The car appears to be a different color in every picture, but I am assuming it is the wonderful light yellow?

  5. Rocco

    Personally, I prefer the restored version for a couple of reasons. It is the SS package with the 327/4-speed. It already has been restored. Every unrestored vehicle eventually needs something. Then gradually it isn’t original anymore.
    I’m not a drop-top slush box(auto) guy, so I wouldn’t be bidding(buying), but if I was to choose, it would be the restored version that was presented more clearly in the ad with the more desirable 327/4-speed.

  6. Charles Hefner

    When they’re in this nice of original condition,you can’t afford not to leave that way as far as I’m concerned!!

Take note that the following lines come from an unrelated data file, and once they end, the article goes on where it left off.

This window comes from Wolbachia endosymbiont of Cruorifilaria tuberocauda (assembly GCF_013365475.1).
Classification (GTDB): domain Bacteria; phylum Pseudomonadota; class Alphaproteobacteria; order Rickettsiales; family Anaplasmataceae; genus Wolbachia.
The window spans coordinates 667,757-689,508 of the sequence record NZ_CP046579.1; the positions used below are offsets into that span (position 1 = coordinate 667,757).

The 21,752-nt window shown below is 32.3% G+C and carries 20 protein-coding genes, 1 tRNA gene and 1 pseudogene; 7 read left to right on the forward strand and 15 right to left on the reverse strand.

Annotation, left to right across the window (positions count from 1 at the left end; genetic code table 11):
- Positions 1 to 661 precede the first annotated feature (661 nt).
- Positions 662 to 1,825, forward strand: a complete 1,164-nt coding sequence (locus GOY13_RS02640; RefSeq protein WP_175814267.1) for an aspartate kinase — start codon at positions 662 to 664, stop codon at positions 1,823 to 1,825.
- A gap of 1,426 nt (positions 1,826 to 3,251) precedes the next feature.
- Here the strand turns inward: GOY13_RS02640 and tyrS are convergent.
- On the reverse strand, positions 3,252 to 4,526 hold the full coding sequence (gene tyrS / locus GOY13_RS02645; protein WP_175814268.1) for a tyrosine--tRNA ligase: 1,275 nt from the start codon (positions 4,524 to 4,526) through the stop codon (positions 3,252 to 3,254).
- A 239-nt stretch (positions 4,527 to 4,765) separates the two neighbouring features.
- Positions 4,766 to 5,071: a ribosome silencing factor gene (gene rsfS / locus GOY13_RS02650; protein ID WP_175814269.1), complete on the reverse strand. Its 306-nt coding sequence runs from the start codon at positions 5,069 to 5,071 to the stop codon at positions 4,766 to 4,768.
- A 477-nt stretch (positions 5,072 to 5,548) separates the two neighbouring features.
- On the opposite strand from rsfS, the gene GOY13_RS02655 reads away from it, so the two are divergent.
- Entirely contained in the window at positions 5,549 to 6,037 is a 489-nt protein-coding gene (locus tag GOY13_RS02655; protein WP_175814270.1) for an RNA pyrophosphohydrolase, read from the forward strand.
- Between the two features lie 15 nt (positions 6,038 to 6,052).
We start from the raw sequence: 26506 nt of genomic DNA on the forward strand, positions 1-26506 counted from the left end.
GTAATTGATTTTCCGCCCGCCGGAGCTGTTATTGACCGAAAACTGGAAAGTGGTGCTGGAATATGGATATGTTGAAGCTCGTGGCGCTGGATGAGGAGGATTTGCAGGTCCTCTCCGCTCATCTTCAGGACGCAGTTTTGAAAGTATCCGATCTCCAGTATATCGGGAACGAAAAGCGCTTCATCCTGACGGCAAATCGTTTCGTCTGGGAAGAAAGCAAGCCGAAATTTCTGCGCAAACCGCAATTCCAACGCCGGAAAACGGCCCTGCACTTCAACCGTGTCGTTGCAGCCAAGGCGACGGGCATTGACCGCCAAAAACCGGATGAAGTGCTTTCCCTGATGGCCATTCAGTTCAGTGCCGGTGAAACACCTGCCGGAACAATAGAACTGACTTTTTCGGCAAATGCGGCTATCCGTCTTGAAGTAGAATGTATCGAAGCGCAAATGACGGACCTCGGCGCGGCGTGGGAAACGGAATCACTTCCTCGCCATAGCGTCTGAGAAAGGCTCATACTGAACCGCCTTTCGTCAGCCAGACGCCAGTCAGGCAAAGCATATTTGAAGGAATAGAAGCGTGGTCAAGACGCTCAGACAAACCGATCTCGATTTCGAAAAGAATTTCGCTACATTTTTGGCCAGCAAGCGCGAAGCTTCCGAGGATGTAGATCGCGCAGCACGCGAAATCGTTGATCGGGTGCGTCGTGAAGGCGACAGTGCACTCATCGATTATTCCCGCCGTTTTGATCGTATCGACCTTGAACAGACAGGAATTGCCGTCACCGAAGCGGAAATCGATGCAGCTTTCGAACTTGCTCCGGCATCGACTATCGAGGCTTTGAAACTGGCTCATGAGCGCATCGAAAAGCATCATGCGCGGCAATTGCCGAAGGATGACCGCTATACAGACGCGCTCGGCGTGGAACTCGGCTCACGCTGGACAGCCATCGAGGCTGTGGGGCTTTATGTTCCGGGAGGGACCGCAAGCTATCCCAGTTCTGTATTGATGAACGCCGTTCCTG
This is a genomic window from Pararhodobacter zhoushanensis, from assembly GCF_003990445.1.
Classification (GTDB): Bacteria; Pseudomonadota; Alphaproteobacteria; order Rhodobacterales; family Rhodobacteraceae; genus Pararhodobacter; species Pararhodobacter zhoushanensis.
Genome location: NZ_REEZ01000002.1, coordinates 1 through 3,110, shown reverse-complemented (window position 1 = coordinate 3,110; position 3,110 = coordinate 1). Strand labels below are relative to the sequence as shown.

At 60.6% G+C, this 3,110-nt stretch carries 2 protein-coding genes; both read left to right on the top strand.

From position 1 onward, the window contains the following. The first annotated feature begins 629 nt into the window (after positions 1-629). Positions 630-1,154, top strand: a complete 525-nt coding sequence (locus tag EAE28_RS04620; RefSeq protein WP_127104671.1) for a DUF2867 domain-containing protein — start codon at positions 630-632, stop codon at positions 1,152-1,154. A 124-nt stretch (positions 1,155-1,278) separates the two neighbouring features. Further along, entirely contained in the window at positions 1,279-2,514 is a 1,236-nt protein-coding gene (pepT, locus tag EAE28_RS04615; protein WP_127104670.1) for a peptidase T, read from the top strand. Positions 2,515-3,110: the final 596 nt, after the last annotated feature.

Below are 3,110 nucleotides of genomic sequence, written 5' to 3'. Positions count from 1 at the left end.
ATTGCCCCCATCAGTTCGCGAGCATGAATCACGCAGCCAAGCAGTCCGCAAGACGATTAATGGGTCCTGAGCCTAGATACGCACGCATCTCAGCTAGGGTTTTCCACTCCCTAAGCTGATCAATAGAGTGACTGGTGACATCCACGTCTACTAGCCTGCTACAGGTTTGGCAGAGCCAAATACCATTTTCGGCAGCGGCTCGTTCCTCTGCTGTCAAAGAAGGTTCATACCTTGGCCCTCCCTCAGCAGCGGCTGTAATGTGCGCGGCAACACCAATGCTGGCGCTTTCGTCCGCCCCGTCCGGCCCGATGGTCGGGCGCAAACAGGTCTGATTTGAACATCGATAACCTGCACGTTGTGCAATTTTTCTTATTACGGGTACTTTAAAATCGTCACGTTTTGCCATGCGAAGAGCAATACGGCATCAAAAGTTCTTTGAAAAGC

7. Eric M.

    Although I’d rather the 4 speed, is have to go with the original. The restored one is listed as a recreation, so who knows what it started as… both have a 283.

    It appears that the interior has been replaced, maybe that’s the 10% that’s not original?

  8. Art M.

    I like either. I don’t recall ever seeing a two tone interior like that as original equipment in a 1965 Chevelle If they are counting that as the 10%, I t they are a little off on their percentage. Nice car though, just a little steep on the price.

  9. Forrest

    According to http://paintref.com/cgi-bin/colorcodedisplay.cgi?manuf=GM, V the color on the plate is called Cameo Beige. The seats are correct but the door panels look a little iffy.

  10. Forrest

    Oh, and the wheels and tires are so wrong it isn’t even funny.

  11. Gary